Guantánamo Military Lawyers Request Extension In 9/11 Cases To Prepare Adequate Defense

August 25, 2008 12:00 am

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ACLU Says Unreasonable Deadlines Reflect Unfair Process

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GUANTÁNAMO BAY — Military defense lawyers representing Khalid Sheikh Mohammed and other detainees charged with 9/11 terrorism-related crimes filed a motion with the Guantánamo military commissions seeking more time to provide an adequate defense in a system that is unfair and biased in favor of the prosecution. The motion asks that the current due date for the filing of legal motions, August 29, be extended to November 25 so that proper investigation, research and communication with clients can be achieved. The motion comes after months of procedural and logistical obstacles that have hamstrung the ability of lawyers to wage a robust defense in these cases.

“In the most ordinary of situations, capital cases require more time to prepare and litigate, and this kind of deadline would be impossible to meet adequately. Given the salience of torture in these cases, as well as the due process, national security and logistical restrictions on lawyers, they are anything but ordinary,” said Anthony D. Romero, Executive Director of the American Civil Liberties Union. “From the beginning, the Guantánamo military commission system has been weighted in favor of the prosecution, and the imposition of unreasonable deadlines for defense counsel is just another side of a fundamentally flawed system. Rushing through these proceedings in the blink of an eye — and without even a semblance of fairness — is unacceptable and makes a mockery of our justice system.”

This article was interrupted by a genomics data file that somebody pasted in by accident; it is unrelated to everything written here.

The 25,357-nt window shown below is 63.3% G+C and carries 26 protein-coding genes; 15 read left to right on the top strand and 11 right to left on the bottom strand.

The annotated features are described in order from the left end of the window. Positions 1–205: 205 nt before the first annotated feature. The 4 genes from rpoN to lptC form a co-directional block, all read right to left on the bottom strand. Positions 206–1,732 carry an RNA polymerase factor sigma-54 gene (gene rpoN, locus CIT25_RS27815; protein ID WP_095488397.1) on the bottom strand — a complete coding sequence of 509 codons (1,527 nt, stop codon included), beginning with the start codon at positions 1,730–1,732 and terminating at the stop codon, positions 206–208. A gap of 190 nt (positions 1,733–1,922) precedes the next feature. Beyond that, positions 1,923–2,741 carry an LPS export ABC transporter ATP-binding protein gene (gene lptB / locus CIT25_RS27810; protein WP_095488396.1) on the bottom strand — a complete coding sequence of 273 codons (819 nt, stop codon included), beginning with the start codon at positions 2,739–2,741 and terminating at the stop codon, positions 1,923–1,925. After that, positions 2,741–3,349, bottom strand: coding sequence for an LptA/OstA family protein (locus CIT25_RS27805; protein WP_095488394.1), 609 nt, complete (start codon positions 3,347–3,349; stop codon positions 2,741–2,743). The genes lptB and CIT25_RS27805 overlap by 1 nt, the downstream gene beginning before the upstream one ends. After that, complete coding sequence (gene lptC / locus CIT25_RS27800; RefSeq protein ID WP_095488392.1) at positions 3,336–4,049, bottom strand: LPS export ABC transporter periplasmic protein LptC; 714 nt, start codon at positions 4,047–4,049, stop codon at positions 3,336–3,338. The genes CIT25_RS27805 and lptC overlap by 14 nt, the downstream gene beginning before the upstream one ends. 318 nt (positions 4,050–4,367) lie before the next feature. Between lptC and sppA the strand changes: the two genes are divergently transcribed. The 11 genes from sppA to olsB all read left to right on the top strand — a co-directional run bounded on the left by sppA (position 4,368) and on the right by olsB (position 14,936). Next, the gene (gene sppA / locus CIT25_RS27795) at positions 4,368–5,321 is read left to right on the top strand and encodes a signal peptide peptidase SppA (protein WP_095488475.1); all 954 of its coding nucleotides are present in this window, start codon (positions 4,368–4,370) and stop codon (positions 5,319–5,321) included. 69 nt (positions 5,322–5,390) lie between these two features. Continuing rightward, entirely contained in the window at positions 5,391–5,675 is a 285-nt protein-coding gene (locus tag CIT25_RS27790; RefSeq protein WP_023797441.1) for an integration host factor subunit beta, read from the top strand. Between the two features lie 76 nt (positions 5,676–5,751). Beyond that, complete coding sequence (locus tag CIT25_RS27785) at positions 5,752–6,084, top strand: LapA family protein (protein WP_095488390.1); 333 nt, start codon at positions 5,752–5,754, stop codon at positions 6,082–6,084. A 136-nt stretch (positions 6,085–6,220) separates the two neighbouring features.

The government calls the 9/11 cases the largest investigation in U.S. history and has had seven years and unlimited resources to prepare for these prosecutions.

Defense attorneys, on the other hand, have been hindered by many restrictions, including limited access to clients and the inability to consult with experts and witnesses — all critical in capital cases and especially those of such a complex nature. Two lawyers on the same case cannot even consult with each other about discussions they’ve had with their client individually. And the accused that have decided to represent themselves have been severely limited in terms of resources as well — they sometimes have trouble even getting a pen and paper. Furthermore, the use of waterboarding and other kinds of torture on detainees necessitates more time for defense lawyers to assess its nature, effects and consequences.

“Proceedings that are conducted in such a biased way can offer no true sense of justice having been achieved. All Americans — including the victims of 9/11 — deserve better than an unfair system that results in an illegitimate outcome,” added Romero.

In April, the ACLU launched the John Adams Project — a partnership with the National Association of Criminal Defense Lawyers (NACDL) — to provide civilian legal representation to assist under-resourced military counsel of Guantánamo detainees.

For more information on the ACLU and NACDL’s John Adams Project, go to:

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